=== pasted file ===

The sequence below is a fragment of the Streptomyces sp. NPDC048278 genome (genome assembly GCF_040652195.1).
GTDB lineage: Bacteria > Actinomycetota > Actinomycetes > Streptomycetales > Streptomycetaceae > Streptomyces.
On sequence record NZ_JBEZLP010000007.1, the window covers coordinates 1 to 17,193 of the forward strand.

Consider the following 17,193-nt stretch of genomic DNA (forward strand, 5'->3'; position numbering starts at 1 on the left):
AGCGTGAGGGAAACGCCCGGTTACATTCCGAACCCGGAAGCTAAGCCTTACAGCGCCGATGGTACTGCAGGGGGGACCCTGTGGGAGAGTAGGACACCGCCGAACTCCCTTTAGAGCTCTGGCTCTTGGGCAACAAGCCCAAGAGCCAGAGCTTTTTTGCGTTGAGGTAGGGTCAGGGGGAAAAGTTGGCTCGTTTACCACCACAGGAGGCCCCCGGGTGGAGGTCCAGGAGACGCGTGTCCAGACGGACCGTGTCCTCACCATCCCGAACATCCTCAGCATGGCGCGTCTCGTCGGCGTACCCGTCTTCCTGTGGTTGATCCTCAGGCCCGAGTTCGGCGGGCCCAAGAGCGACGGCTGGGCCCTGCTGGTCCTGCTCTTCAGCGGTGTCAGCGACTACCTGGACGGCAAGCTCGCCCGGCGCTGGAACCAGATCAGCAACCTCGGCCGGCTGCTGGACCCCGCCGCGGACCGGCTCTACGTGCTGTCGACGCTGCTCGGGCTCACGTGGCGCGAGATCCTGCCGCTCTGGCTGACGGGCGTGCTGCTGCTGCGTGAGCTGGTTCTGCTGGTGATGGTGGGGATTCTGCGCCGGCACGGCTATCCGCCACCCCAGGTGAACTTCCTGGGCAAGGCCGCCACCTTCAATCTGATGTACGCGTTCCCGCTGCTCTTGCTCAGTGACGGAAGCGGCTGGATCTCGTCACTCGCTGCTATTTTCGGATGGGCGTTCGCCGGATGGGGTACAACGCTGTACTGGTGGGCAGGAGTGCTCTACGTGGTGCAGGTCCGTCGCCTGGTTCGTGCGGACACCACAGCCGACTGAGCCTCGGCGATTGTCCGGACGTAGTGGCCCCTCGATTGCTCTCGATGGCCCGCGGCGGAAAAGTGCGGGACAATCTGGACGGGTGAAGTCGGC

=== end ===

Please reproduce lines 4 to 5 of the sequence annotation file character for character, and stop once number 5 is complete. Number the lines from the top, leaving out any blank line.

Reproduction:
Consider the following 17,193-nt stretch of genomic DNA (forward strand, 5'->3'; position numbering starts at 1 on the left):
AGCGTGAGGGAAACGCCCGGTTACATTCCGAACCCGGAAGCTAAGCCTTACAGCGCCGATGGTACTGCAGGGGGGACCCTGTGGGAGAGTAGGACACCGCCGAACTCCCTTTAGAGCTCTGGCTCTTGGGCAACAAGCCCAAGAGCCAGAGCTTTTTTGCGTTGAGGTAGGGTCAGGGGGAAAAGTTGGCTCGTTTACCACCACAGGAGGCCCCCGGGTGGAGGTCCAGGAGACGCGTGTCCAGACGGACCGTGTCCTCACCATCCCGAACATCCTCAGCATGGCGCGTCTCGTCGGCGTACCCGTCTTCCTGTGGTTGATCCTCAGGCCCGAGTTCGGCGGGCCCAAGAGCGACGGCTGGGCCCTGCTGGTCCTGCTCTTCAGCGGTGTCAGCGACTACCTGGACGGCAAGCTCGCCCGGCGCTGGAACCAGATCAGCAACCTCGGCCGGCTGCTGGACCCCGCCGCGGACCGGCTCTACGTGCTGTCGACGCTGCTCGGGCTCACGTGGCGCGAGATCCTGCCGCTCTGGCTGACGGGCGTGCTGCTGCTGCGTGAGCTGGTTCTGCTGGTGATGGTGGGGATTCTGCGCCGGCACGGCTATCCGCCACCCCAGGTGAACTTCCTGGGCAAGGCCGCCACCTTCAATCTGATGTACGCGTTCCCGCTGCTCTTGCTCAGTGACGGAAGCGGCTGGATCTCGTCACTCGCTGCTATTTTCGGATGGGCGTTCGCCGGATGGGGTACAACGCTGTACTGGTGGGCAGGAGTGCTCTACGTGGTGCAGGTCCGTCGCCTGGTTCGTGCGGACACCACAGCCGACTGAGCCTCGGCGATTGTCCGGACGTAGTGGCCCCTCGATTGCTCTCGATGGCCCGCGGCGGAAAAGTGCGGGACAATCTGGACGGGTGAAGTCGGC